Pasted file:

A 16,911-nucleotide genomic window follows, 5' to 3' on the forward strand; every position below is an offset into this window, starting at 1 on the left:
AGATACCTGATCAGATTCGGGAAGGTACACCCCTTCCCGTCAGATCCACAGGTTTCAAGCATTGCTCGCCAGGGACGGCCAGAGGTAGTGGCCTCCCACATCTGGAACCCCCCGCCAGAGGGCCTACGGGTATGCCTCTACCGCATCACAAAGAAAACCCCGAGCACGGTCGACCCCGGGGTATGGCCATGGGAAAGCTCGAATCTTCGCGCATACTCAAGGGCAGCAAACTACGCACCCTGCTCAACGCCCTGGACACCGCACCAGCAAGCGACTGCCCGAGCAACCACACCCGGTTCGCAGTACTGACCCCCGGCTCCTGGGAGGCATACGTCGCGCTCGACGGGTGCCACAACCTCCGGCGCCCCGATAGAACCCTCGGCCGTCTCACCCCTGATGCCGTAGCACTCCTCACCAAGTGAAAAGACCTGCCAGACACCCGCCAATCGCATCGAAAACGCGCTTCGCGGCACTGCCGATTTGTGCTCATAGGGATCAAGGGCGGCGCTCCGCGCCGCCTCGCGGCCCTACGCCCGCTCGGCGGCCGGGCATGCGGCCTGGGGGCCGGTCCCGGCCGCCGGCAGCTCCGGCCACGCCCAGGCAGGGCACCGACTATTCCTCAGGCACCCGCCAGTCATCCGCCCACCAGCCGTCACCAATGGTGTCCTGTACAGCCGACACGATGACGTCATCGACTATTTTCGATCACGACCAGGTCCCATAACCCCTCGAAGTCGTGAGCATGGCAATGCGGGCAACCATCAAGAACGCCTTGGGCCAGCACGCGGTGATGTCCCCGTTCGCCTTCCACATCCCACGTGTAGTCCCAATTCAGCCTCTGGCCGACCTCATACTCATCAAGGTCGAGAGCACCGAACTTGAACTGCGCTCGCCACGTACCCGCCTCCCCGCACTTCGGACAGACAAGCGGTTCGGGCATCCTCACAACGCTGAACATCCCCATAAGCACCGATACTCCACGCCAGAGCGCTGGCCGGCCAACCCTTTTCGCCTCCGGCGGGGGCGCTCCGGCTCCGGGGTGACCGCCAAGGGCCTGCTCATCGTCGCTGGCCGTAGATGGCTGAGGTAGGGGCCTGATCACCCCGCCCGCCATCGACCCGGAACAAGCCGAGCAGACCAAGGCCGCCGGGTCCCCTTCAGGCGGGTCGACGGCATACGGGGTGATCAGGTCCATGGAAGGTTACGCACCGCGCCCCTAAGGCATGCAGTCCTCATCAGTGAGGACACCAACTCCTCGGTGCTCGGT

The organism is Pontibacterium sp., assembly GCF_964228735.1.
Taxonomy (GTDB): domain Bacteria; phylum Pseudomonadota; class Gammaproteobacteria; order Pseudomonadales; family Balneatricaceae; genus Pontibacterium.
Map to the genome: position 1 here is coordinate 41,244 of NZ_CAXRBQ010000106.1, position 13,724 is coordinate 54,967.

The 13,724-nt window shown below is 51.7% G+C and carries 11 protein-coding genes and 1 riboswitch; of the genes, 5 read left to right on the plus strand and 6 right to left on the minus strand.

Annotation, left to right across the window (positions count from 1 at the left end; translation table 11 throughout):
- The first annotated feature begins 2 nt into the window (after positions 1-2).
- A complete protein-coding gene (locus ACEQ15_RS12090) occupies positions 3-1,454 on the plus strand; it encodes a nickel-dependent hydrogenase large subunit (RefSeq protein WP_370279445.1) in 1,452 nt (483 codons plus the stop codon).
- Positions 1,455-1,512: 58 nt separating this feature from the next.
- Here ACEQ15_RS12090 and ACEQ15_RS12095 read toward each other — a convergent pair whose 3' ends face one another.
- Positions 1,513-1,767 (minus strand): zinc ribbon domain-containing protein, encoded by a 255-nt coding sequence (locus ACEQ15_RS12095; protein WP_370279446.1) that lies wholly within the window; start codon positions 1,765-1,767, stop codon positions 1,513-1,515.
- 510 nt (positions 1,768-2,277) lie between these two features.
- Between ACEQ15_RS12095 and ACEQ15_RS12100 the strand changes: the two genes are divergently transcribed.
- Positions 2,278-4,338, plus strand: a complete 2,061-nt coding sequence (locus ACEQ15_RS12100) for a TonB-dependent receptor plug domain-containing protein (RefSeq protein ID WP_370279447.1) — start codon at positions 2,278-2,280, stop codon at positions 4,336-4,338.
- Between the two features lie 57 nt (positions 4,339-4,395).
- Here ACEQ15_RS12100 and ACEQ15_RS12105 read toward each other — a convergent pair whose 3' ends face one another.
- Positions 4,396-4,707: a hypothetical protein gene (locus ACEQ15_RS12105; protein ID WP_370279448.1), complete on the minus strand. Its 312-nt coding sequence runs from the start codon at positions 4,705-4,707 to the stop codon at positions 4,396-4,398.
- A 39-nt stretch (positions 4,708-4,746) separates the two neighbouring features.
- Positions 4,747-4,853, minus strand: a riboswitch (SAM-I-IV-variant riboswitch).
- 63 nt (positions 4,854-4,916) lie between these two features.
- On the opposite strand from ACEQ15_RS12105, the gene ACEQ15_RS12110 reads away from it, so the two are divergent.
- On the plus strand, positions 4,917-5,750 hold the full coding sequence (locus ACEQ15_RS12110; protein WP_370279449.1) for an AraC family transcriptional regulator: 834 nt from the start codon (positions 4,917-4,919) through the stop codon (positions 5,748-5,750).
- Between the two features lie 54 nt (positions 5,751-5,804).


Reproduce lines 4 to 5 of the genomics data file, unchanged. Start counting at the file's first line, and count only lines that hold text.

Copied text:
Taxonomy (GTDB): domain Bacteria; phylum Pseudomonadota; class Gammaproteobacteria; order Pseudomonadales; family Balneatricaceae; genus Pontibacterium.
Map to the genome: position 1 here is coordinate 41,244 of NZ_CAXRBQ010000106.1, position 13,724 is coordinate 54,967.